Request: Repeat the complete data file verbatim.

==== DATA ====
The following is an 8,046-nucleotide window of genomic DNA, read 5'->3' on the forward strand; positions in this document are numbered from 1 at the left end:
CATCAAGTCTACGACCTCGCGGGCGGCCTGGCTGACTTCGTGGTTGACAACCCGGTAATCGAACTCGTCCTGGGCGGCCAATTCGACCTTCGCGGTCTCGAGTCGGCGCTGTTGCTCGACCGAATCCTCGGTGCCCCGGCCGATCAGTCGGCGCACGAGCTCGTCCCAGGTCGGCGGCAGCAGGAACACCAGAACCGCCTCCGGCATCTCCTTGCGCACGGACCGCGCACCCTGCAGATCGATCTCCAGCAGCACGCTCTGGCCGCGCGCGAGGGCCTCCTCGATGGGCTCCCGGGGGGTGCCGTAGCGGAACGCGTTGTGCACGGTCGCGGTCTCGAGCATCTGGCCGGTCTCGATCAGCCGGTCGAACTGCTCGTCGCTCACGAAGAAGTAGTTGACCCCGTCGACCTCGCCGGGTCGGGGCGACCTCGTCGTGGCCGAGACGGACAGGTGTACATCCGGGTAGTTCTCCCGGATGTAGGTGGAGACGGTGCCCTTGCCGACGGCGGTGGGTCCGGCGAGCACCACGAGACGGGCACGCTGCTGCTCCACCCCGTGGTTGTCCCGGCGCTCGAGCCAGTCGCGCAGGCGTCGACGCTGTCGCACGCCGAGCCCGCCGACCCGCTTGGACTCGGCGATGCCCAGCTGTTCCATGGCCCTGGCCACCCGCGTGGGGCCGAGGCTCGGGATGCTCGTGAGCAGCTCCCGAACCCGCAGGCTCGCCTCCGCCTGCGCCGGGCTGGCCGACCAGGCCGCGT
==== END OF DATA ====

The following is an 8,046-nucleotide window of genomic DNA, read 5'->3' on the forward strand; positions in this document are numbered from 1 at the left end:
CATCAAGTCTACGACCTCGCGGGCGGCCTGGCTGACTTCGTGGTTGACAACCCGGTAATCGAACTCGTCCTGGGCGGCCAATTCGACCTTCGCGGTCTCGAGTCGGCGCTGTTGCTCGACCGAATCCTCGGTGCCCCGGCCGATCAGTCGGCGCACGAGCTCGTCCCAGGTCGGCGGCAGCAGGAACACCAGAACCGCCTCCGGCATCTCCTTGCGCACGGACCGCGCACCCTGCAGATCGATCTCCAGCAGCACGCTCTGGCCGCGCGCGAGGGCCTCCTCGATGGGCTCCCGGGGGGTGCCGTAGCGGAACGCGTTGTGCACGGTCGCGGTCTCGAGCATCTGGCCGGTCTCGATCAGCCGGTCGAACTGCTCGTCGCTCACGAAGAAGTAGTTGACCCCGTCGACCTCGCCGGGTCGGGGCGACCTCGTCGTGGCCGAGACGGACAGGTGTACATCCGGGTAGTTCTCCCGGATGTAGGTGGAGACGGTGCCCTTGCCGACGGCGGTGGGTCCGGCGAGCACCACGAGACGGGCACGCTGCTGCTCCACCCCGTGGTTGTCCCGGCGCTCGAGCCAGTCGCGCAGGCGTCGACGCTGTCGCACGCCGAGCCCGCCGACCCGCTTGGACTCGGCGATGCCCAGCTGTTCCATGGCCCTGGCCACCCGCGTGGGGCCGAGGCTCGGGATGCTCGTGAGCAGCTCCCGAACCCGCAGGCTCGCCTCCGCCTGCGCCGGGCTGGCCGACCAGGCCGCGT